Domestic Violence Increased in the US by 8.1% During the COVID-19 Pandemic
Analysis from the NCCCJ found that the rise is likely due to economic stress, and lockdowns.
Domestic violence rates are increasing in developing and developed countries alike during the COVID-19 pandemic.
The number of domestic violence incidents in the US increased by 8.1% after lockdown orders, according to analysis released by the National Commission on COVID-19 and Criminal Justice (NCCCJ) on Feb. 24.
The analysis is based on a review of 18 US and international studies that compared domestic violence incidents before and after lockdown orders rolled out in March 2020, according to CNN.
Early reports on domestic violence only relied on police reports, but NCCCJ’s analysis drew data from police call logs, domestic violence crime reports, emergency hotline registries, and health records. Every form of data showed overwhelming evidence of an increase in domestic violence.
"Our analysis confirms the initial fears we had at the outset of the pandemic," Alex Piquero, chair of the University of Miami department of sociology and lead author of the analysis, told CNN.
Domestic violence often goes underreported due to shame and fear and is not always taken seriously by law enforcement. Lockdowns have also trapped more survivors with their abusers and made it more difficult to report incidents or have others intervene, creating what the United Nations is referring to as the “shadow pandemic” of violence against women.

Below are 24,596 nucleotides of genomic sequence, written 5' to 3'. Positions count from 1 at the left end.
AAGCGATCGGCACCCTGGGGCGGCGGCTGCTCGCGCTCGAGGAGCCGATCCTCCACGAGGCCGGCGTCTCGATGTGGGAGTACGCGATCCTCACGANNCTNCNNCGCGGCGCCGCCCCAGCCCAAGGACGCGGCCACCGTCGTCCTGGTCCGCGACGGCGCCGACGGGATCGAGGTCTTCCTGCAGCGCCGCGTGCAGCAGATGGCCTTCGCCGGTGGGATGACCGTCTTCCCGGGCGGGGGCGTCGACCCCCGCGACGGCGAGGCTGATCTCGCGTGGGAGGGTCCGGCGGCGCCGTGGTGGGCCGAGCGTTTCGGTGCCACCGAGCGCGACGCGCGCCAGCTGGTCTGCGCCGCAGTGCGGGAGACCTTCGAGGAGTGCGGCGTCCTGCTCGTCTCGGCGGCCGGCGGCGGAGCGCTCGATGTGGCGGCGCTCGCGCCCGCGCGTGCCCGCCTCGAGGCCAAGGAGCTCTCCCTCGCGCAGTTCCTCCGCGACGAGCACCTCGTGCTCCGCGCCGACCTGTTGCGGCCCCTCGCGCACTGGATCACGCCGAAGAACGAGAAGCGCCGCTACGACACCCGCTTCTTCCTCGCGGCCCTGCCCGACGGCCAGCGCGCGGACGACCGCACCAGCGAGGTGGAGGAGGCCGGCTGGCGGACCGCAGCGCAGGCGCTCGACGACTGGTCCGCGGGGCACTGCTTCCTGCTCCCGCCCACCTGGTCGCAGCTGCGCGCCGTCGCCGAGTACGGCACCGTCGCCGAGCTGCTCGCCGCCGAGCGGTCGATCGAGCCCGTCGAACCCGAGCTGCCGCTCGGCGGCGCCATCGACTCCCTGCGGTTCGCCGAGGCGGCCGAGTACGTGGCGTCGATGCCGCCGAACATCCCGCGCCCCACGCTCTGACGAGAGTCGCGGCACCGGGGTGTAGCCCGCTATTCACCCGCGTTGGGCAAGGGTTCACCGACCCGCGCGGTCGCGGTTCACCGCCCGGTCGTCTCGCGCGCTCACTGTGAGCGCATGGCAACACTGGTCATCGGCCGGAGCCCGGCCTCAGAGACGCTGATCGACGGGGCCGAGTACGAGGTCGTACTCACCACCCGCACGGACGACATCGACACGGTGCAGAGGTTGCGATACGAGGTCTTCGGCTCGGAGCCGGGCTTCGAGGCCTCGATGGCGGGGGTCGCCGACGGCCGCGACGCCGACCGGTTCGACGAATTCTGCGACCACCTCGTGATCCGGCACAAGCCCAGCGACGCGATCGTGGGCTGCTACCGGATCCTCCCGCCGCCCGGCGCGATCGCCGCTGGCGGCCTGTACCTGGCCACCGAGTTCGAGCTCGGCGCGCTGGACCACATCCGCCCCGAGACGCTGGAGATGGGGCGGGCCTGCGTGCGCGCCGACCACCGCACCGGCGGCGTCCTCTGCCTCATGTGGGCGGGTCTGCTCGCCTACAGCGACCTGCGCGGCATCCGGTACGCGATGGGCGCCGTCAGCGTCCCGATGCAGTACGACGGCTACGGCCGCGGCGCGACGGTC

In a new #NCCCJ report, @DrAlexPiquero says #COVID-19 stay-at-home orders exacerbated factors associated with domestic violence, such as increased unemployment, childcare stresses, & poor coping strategies — including increased alcohol & substance use. https://t.co/Su00MGnchd— Council on Criminal Justice (@CouncilonCJ) February 26, 2021
"In my mind, I think that 8% is a floor and not a ceiling," Piquero said. "I think the problem is actually worse than we actually know right now."
The authors of the report say that while there is significant evidence to link the uptick in domestic violence to lockdowns and increased isolation, they still can’t pinpoint exactly why domestic violence rates are up.
Economic issues such as male unemployment, financial insecurity, and stress from child care and homeschooling have exacerbated domestic violence risk factors, according to NCCCJ. Unhealthy coping strategies, including the increased use of alcohol and other substances, are also thought to have raised the risk of abuse.
“The pandemic has thrown many of the most vulnerable people in our society into especially challenging circumstances, so these findings should not surprise us,” Thomas Abt, director of the NCCCJ, said in a press release.
NCCCJ was launched in July 2020 by the Council on Criminal Justice think tank and has closely researched the link between the pandemic and an increase in violent crime and higher infection and mortality rates among prison inmates. The commission noticed a similar trend in the rise in violent crime and homicides and the rise in domestic violence, and cities across the country have seen increases in both areas.
Most countries around the world have failed to provide women with the social services and support they need to stay safe and recover from the pandemic. NCCCJ is urging policymakers and researchers to prioritize understanding the impacts of the pandemics and providing additional resources for domestic violence prevention and services for survivors.